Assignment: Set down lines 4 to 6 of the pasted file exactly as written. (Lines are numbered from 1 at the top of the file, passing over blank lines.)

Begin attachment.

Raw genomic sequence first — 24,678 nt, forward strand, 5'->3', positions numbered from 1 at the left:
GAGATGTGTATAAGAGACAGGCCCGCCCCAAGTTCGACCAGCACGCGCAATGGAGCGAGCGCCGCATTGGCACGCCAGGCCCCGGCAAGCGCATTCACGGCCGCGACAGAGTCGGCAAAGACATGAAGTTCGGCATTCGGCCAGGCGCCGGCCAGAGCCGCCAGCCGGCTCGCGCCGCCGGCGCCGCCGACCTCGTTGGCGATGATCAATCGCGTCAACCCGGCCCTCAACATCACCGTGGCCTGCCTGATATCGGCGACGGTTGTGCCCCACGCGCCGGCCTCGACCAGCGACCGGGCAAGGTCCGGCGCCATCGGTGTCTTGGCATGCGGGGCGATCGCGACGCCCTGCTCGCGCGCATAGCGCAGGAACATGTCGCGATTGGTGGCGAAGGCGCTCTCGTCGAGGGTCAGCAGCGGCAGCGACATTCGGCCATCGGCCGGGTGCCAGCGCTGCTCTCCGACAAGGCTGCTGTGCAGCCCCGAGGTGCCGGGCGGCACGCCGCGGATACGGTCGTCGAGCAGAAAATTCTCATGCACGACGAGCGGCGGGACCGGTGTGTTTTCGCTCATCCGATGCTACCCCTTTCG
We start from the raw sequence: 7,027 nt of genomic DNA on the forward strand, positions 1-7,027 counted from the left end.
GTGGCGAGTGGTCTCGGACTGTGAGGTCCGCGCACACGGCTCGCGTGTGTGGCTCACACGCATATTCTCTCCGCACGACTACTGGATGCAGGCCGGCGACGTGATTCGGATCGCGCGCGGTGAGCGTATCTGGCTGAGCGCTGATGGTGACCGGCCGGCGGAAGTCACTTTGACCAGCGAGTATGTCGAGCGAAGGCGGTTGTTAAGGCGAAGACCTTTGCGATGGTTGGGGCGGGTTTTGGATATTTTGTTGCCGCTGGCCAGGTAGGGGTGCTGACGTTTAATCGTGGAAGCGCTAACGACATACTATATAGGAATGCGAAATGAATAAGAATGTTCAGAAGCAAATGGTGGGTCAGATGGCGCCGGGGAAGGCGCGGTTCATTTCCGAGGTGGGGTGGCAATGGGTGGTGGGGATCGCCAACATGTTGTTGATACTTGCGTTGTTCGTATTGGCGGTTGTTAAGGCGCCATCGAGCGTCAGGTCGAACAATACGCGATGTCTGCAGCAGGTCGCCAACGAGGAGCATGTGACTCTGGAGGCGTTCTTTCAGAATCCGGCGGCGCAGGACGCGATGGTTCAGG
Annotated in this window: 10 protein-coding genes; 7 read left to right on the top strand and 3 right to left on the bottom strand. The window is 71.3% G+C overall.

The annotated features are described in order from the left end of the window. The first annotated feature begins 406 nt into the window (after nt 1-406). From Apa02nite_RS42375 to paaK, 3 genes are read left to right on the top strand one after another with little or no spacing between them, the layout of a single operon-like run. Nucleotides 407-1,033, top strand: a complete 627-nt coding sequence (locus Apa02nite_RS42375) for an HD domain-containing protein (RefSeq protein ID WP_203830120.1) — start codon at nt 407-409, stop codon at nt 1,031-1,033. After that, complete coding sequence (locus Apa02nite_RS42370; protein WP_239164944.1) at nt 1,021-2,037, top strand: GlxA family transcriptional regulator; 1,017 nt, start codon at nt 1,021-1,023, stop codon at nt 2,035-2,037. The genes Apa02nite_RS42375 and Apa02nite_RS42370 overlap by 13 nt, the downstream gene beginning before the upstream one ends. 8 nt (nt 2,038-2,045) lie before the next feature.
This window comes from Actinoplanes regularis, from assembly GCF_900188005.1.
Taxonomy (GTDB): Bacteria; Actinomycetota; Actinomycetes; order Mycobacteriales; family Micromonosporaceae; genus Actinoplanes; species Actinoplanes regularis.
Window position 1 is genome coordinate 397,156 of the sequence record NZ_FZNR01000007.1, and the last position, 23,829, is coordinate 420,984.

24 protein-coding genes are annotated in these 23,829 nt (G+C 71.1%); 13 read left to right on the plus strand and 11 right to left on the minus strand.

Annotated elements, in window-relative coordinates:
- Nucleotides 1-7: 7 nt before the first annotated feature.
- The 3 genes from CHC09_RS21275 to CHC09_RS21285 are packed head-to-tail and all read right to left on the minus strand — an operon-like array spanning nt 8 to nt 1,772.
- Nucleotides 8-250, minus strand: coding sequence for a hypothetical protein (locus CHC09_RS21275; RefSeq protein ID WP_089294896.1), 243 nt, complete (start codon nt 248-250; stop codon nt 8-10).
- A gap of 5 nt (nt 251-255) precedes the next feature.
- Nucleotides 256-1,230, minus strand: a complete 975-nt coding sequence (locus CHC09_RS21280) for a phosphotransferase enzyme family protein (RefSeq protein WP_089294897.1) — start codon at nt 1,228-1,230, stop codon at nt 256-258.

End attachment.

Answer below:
GTGGCGAGTGGTCTCGGACTGTGAGGTCCGCGCACACGGCTCGCGTGTGTGGCTCACACGCATATTCTCTCCGCACGACTACTGGATGCAGGCCGGCGACGTGATTCGGATCGCGCGCGGTGAGCGTATCTGGCTGAGCGCTGATGGTGACCGGCCGGCGGAAGTCACTTTGACCAGCGAGTATGTCGAGCGAAGGCGGTTGTTAAGGCGAAGACCTTTGCGATGGTTGGGGCGGGTTTTGGATATTTTGTTGCCGCTGGCCAGGTAGGGGTGCTGACGTTTAATCGTGGAAGCGCTAACGACATACTATATAGGAATGCGAAATGAATAAGAATGTTCAGAAGCAAATGGTGGGTCAGATGGCGCCGGGGAAGGCGCGGTTCATTTCCGAGGTGGGGTGGCAATGGGTGGTGGGGATCGCCAACATGTTGTTGATACTTGCGTTGTTCGTATTGGCGGTTGTTAAGGCGCCATCGAGCGTCAGGTCGAACAATACGCGATGTCTGCAGCAGGTCGCCAACGAGGAGCATGTGACTCTGGAGGCGTTCTTTCAGAATCCGGCGGCGCAGGACGCGATGGTTCAGG
Annotated in this window: 10 protein-coding genes; 7 read left to right on the top strand and 3 right to left on the bottom strand. The window is 71.3% G+C overall.

The annotated features are described in order from the left end of the window. The first annotated feature begins 406 nt into the window (after nt 1-406). From Apa02nite_RS42375 to paaK, 3 genes are read left to right on the top strand one after another with little or no spacing between them, the layout of a single operon-like run. Nucleotides 407-1,033, top strand: a complete 627-nt coding sequence (locus Apa02nite_RS42375) for an HD domain-containing protein (RefSeq protein ID WP_203830120.1) — start codon at nt 407-409, stop codon at nt 1,031-1,033. After that, complete coding sequence (locus Apa02nite_RS42370; protein WP_239164944.1) at nt 1,021-2,037, top strand: GlxA family transcriptional regulator; 1,017 nt, start codon at nt 1,021-1,023, stop codon at nt 2,035-2,037. The genes Apa02nite_RS42375 and Apa02nite_RS42370 overlap by 13 nt, the downstream gene beginning before the upstream one ends. 8 nt (nt 2,038-2,045) lie before the next feature.